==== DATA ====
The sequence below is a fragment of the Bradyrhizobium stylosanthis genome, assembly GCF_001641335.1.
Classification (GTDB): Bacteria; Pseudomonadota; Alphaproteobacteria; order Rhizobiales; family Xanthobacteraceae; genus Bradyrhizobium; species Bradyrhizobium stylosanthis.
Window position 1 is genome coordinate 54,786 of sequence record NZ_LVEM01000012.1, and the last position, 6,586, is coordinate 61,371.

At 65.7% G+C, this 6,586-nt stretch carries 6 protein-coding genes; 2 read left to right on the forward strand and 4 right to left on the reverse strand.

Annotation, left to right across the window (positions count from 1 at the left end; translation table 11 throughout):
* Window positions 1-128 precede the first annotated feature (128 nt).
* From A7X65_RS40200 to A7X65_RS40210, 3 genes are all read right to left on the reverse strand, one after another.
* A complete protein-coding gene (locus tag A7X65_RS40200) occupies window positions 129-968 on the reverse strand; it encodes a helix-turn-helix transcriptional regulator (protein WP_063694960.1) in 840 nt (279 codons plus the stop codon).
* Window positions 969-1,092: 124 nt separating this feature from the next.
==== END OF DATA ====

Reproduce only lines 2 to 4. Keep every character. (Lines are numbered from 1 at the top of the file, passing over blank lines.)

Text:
Classification (GTDB): Bacteria; Pseudomonadota; Alphaproteobacteria; order Rhizobiales; family Xanthobacteraceae; genus Bradyrhizobium; species Bradyrhizobium stylosanthis.
Window position 1 is genome coordinate 54,786 of sequence record NZ_LVEM01000012.1, and the last position, 6,586, is coordinate 61,371.

At 65.7% G+C, this 6,586-nt stretch carries 6 protein-coding genes; 2 read left to right on the forward strand and 4 right to left on the reverse strand.